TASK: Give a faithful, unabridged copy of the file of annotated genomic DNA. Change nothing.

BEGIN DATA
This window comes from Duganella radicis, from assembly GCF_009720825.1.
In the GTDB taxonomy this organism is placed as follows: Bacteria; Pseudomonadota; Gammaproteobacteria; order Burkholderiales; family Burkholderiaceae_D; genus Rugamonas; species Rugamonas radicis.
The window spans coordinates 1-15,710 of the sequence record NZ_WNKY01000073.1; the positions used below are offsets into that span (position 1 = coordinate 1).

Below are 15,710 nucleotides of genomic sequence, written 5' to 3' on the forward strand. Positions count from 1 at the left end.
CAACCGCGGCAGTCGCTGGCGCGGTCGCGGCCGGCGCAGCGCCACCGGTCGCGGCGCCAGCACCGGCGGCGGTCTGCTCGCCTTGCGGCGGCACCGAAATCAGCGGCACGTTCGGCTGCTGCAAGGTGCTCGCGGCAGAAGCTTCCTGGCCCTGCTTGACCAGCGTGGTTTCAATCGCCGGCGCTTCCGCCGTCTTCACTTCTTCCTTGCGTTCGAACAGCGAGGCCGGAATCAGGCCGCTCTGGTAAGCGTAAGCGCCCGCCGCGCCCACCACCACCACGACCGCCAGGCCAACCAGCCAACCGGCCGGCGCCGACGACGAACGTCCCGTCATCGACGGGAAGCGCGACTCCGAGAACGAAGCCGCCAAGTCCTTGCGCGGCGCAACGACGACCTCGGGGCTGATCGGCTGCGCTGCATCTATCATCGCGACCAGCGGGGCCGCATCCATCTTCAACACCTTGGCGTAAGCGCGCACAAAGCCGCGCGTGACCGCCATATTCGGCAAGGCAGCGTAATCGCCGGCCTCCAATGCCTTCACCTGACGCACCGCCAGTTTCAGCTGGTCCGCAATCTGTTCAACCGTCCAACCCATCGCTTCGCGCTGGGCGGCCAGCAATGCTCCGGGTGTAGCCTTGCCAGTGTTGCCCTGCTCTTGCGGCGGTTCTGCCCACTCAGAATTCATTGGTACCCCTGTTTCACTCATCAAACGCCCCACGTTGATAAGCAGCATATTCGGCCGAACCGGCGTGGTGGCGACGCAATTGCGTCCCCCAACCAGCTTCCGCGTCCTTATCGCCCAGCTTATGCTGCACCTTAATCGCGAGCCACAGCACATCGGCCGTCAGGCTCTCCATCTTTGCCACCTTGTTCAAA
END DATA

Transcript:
This window comes from Duganella radicis, from assembly GCF_009720825.1.
In the GTDB taxonomy this organism is placed as follows: Bacteria; Pseudomonadota; Gammaproteobacteria; order Burkholderiales; family Burkholderiaceae_D; genus Rugamonas; species Rugamonas radicis.
The window spans coordinates 1-15,710 of the sequence record NZ_WNKY01000073.1; the positions used below are offsets into that span (position 1 = coordinate 1).

Below are 15,710 nucleotides of genomic sequence, written 5' to 3' on the forward strand. Positions count from 1 at the left end.
CAACCGCGGCAGTCGCTGGCGCGGTCGCGGCCGGCGCAGCGCCACCGGTCGCGGCGCCAGCACCGGCGGCGGTCTGCTCGCCTTGCGGCGGCACCGAAATCAGCGGCACGTTCGGCTGCTGCAAGGTGCTCGCGGCAGAAGCTTCCTGGCCCTGCTTGACCAGCGTGGTTTCAATCGCCGGCGCTTCCGCCGTCTTCACTTCTTCCTTGCGTTCGAACAGCGAGGCCGGAATCAGGCCGCTCTGGTAAGCGTAAGCGCCCGCCGCGCCCACCACCACCACGACCGCCAGGCCAACCAGCCAACCGGCCGGCGCCGACGACGAACGTCCCGTCATCGACGGGAAGCGCGACTCCGAGAACGAAGCCGCCAAGTCCTTGCGCGGCGCAACGACGACCTCGGGGCTGATCGGCTGCGCTGCATCTATCATCGCGACCAGCGGGGCCGCATCCATCTTCAACACCTTGGCGTAAGCGCGCACAAAGCCGCGCGTGACCGCCATATTCGGCAAGGCAGCGTAATCGCCGGCCTCCAATGCCTTCACCTGACGCACCGCCAGTTTCAGCTGGTCCGCAATCTGTTCAACCGTCCAACCCATCGCTTCGCGCTGGGCGGCCAGCAATGCTCCGGGTGTAGCCTTGCCAGTGTTGCCCTGCTCTTGCGGCGGTTCTGCCCACTCAGAATTCATTGGTACCCCTGTTTCACTCATCAAACGCCCCACGTTGATAAGCAGCATATTCGGCCGAACCGGCGTGGTGGCGACGCAATTGCGTCCCCCAACCAGCTTCCGCGTCCTTATCGCCCAGCTTATGCTGCACCTTAATCGCGAGCCACAGCACATCGGCCGTCAGGCTCTCCATCTTTGCCACCTTGTTCAAA